These are the temptations to which the young men of the present day are particularly exposed, and never were these temptations so elaborately formidable. To aid their effect, the embellishments of art, and sometimes the achievements of science, are infamously prostituted. The charms of poetry, the melodies of music, the fascinations of painting, the adornments of sculpture, the energy of eloquence, the brightest brilliance of genius, the highest faculties of intellect, are all actively employed to overwhelm the power of moral principle, to lull conscience to sleep, to dazzle and then to pervert the true perception of reason, to entice the unwary into the domain of the fell destroyer, and to render smooth, pleasant, unsuspected, and flowery, the path that conducts to remediless perdition and despair.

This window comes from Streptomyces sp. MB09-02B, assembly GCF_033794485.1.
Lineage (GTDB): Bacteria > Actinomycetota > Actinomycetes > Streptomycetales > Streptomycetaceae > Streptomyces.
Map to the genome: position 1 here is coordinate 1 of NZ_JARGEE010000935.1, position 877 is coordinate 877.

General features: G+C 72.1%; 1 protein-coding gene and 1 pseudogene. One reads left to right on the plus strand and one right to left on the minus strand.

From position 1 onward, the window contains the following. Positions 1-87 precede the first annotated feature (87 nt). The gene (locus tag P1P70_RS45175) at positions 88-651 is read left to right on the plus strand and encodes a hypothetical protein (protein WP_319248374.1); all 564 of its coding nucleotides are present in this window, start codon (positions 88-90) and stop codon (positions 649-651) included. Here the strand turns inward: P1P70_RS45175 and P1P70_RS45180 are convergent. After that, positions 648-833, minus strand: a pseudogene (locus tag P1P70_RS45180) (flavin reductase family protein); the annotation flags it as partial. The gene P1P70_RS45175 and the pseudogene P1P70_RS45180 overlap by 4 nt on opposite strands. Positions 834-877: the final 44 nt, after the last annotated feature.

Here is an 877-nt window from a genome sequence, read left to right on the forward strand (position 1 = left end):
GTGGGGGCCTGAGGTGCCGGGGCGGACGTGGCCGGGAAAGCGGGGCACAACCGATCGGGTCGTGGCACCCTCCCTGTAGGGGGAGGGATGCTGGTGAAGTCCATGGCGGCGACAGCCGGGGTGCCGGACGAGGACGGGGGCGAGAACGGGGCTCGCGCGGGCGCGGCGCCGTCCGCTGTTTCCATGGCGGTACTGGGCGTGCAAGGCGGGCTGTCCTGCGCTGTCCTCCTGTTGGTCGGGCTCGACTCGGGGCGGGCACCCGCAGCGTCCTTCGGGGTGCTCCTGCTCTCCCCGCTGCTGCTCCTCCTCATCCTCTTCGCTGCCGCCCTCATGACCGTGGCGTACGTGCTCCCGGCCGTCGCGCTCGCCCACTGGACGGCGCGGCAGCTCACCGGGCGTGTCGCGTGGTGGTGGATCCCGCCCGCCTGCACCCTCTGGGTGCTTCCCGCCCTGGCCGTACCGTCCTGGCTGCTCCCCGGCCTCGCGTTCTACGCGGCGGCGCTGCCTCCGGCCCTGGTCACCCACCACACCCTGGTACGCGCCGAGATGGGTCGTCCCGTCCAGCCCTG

To deliver from the influence of such insidious temptations as these, what is called virtue, is inadequate, because virtue is the intended victim ; it is the power or the principle (we stop not for the most appropriate term) which is to be seduced, to be subdued, and then to be destroyed : this unaided virtue, then, cannot be the safeguard. Mere reason is inadequate, because its voice is continually either stifled amidst the clamour of the passions, or won to the side of evil by treacherous and fatal error. Abstract morality is inadequate, because, irrespective of revealed religion, it has no fixed, definite principles. Philosophy is inadequate, because the very stretch to which its researches put the faculties, frequently induces a reaction which opens the widest avenues to the admission of evil; and thus it is often seen that those who are philosophically the wisest, are morally the worst. And, above all, infidelity, notwithstanding its arrogant pretensions and vociferous vauntings, is inadequate, because it lets loose the worst passions of the human heart, and because upon its principles, man is the subject of no moral government-he is unsusceptible of moral obligation — he is endowed with attributes, which, like himself, are the offspring of either necessity or chance and he is born only to eat, to drink, to sleep, to please himself by sensual indulgences, to sicken, to decay, and to die. And since infidelity, by denying the existence of a future state, explodes the only adequate sanctions which can enforce the regulations of any moral government whatever ; since it thus renders it a mere matter of contingency whether there be any moral rectitude at all; since it thus removes the only effectual restraints upon those wicked and ferocious propensities which, if allowed to operate without control, would soon render individuals abandoned and wretched, and society a chaos of confusion and crime; there seems to be no exaggeration in the strong description of an American writer :-“Only let the unalloyed principles of common infidelity be generally diffused, and appetite would impart to men the resemblance of the swine, and passion of the tiger ; the earth would become one vast den, one immeasurable sty, and the brutes themselves would be degraded by a comparison with its miserable inhabitants."